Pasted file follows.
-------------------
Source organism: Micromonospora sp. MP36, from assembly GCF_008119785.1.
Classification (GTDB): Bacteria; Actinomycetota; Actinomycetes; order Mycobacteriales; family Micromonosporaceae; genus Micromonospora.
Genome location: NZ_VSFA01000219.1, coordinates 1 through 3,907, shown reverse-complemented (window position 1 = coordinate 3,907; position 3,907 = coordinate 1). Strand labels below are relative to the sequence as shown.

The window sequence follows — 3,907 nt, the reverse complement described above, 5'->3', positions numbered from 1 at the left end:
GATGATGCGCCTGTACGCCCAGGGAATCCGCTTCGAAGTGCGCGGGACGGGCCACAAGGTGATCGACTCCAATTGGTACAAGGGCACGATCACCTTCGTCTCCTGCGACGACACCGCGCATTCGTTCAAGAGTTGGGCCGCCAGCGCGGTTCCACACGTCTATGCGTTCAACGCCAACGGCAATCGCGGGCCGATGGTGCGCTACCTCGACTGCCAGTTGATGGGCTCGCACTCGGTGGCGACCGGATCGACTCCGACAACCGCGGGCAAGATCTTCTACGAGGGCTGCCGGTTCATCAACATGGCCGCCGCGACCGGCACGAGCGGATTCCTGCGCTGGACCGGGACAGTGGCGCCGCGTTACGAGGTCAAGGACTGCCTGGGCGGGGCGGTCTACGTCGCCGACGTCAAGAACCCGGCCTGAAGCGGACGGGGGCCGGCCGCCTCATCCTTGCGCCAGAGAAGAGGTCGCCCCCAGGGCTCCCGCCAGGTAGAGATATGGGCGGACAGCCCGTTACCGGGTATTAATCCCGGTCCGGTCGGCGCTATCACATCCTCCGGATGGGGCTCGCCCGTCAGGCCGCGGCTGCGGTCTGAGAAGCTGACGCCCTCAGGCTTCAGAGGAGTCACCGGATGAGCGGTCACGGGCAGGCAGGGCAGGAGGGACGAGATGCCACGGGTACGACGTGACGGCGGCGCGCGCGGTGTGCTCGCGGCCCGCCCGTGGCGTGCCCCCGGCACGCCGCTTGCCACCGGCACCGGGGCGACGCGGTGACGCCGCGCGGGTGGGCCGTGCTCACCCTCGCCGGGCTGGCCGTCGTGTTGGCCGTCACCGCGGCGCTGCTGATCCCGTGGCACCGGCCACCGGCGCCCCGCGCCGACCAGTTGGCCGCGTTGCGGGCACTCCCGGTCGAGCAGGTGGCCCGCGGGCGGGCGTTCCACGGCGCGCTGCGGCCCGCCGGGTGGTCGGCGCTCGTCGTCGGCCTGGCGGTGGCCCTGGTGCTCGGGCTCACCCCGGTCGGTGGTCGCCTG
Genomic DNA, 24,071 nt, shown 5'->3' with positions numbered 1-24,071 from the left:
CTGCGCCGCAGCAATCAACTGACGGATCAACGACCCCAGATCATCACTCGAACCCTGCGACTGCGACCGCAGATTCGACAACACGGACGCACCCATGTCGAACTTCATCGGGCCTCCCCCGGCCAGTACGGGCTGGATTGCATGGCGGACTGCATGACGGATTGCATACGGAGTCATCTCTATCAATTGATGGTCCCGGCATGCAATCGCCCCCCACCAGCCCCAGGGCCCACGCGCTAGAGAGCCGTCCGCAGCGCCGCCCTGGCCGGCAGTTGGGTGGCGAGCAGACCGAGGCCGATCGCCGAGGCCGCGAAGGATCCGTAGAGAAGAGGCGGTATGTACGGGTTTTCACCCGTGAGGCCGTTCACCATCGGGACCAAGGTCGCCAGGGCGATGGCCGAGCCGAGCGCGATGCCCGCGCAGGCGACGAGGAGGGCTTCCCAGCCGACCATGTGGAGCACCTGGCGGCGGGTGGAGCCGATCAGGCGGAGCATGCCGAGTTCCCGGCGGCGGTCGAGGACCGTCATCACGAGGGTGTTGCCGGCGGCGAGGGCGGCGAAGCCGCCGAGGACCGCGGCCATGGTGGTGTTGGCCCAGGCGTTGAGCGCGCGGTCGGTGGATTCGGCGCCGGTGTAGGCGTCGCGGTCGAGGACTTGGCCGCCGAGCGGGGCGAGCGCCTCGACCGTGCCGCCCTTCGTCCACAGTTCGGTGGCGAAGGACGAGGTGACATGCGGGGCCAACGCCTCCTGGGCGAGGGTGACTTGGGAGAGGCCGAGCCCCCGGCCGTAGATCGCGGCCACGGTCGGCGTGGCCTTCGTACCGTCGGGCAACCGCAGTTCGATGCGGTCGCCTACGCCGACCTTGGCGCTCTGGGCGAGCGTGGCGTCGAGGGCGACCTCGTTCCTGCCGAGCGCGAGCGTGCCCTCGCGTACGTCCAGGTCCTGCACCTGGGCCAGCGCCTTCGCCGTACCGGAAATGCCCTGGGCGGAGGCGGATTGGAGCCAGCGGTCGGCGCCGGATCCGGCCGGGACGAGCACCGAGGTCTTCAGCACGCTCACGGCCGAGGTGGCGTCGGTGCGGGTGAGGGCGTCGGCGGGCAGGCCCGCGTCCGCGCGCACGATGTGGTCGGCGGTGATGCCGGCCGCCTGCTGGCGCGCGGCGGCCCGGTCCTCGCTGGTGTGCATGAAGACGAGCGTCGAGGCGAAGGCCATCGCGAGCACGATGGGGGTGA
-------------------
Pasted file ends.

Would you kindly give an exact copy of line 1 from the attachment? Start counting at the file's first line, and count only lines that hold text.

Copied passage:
Source organism: Micromonospora sp. MP36, from assembly GCF_008119785.1.